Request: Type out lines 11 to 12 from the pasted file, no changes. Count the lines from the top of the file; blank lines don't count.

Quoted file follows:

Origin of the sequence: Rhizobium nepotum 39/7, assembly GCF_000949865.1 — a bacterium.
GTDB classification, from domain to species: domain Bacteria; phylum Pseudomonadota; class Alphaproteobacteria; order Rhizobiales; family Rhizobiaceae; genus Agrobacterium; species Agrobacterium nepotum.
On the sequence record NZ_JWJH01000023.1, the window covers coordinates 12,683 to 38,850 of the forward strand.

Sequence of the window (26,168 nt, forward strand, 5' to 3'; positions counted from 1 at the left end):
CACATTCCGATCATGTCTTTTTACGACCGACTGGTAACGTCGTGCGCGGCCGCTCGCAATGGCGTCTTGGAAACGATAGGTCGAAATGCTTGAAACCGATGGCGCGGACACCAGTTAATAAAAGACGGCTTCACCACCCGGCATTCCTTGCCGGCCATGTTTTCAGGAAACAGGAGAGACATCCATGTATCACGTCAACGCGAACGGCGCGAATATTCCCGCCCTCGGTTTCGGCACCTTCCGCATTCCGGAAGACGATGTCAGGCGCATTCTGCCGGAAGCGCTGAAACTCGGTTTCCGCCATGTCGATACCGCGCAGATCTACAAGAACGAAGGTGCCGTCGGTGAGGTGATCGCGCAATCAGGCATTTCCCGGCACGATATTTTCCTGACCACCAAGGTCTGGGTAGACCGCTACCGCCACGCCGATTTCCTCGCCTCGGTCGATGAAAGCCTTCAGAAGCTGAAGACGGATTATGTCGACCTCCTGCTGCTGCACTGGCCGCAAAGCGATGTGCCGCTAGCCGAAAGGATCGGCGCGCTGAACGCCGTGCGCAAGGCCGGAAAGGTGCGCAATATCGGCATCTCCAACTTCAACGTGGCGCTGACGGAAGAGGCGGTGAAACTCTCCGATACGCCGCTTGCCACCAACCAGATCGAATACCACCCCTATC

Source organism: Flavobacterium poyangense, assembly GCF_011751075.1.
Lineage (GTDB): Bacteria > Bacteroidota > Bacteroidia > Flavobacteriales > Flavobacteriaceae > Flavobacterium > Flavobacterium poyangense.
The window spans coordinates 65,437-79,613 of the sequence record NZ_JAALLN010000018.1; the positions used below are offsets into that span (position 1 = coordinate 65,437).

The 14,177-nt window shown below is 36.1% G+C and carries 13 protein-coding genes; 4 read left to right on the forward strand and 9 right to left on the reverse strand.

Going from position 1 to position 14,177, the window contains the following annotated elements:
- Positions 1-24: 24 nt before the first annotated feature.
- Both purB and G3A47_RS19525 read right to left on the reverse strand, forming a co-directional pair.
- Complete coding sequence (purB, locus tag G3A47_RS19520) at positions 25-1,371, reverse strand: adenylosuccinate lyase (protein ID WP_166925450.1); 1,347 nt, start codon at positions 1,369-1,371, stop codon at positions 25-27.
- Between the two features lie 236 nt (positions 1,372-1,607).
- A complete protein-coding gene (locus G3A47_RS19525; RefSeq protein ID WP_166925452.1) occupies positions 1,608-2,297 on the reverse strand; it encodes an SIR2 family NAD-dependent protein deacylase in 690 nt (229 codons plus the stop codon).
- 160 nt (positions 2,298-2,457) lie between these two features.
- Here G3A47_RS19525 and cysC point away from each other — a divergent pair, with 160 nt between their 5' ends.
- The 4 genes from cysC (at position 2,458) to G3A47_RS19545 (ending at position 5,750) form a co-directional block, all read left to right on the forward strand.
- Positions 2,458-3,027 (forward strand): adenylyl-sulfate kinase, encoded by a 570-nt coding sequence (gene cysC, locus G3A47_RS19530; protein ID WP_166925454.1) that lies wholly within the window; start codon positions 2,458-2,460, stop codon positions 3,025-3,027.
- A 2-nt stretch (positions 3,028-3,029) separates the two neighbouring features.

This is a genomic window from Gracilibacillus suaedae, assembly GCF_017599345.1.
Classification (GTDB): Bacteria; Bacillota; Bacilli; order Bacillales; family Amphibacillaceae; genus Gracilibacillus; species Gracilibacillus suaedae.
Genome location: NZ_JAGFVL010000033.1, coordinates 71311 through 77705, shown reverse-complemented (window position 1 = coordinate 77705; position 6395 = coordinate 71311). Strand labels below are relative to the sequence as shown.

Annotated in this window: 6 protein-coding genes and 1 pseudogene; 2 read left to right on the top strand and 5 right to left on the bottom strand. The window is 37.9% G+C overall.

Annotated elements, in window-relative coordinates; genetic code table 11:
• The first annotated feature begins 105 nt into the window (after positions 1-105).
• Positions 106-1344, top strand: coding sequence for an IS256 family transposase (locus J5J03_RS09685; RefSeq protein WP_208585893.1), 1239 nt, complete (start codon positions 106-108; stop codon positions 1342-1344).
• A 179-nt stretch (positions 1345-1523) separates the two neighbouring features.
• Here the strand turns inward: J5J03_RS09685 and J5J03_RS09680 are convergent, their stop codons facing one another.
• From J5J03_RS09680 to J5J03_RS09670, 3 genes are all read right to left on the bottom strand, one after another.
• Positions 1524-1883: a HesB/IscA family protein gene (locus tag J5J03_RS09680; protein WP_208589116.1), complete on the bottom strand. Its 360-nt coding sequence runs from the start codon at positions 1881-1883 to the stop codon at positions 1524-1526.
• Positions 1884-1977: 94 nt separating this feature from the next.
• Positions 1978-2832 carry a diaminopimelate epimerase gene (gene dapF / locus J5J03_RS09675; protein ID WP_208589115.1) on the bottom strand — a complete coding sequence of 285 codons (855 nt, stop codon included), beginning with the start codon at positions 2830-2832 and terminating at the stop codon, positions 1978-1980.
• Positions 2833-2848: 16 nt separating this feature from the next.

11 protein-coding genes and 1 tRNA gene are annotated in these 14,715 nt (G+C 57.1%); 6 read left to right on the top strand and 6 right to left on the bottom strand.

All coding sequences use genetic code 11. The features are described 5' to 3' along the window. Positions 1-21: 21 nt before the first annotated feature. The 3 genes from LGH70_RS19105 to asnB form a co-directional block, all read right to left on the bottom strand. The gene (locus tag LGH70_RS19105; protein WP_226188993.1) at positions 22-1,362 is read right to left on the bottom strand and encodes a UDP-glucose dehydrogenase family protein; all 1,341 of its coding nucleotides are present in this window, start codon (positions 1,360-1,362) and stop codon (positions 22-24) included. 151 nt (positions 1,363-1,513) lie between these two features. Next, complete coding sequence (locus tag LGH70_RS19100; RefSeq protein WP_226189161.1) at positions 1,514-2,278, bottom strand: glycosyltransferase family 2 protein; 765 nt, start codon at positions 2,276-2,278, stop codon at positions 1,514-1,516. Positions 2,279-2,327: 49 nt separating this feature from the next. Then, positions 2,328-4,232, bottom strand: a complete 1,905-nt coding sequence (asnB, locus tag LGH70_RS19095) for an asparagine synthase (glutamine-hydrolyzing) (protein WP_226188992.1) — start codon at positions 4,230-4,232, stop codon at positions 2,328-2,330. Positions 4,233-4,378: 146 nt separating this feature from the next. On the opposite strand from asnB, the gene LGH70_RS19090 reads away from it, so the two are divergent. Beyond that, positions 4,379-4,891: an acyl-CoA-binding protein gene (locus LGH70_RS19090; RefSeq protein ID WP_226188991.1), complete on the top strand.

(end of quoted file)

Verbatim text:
- Positions 1-24: 24 nt before the first annotated feature.
- Both purB and G3A47_RS19525 read right to left on the reverse strand, forming a co-directional pair.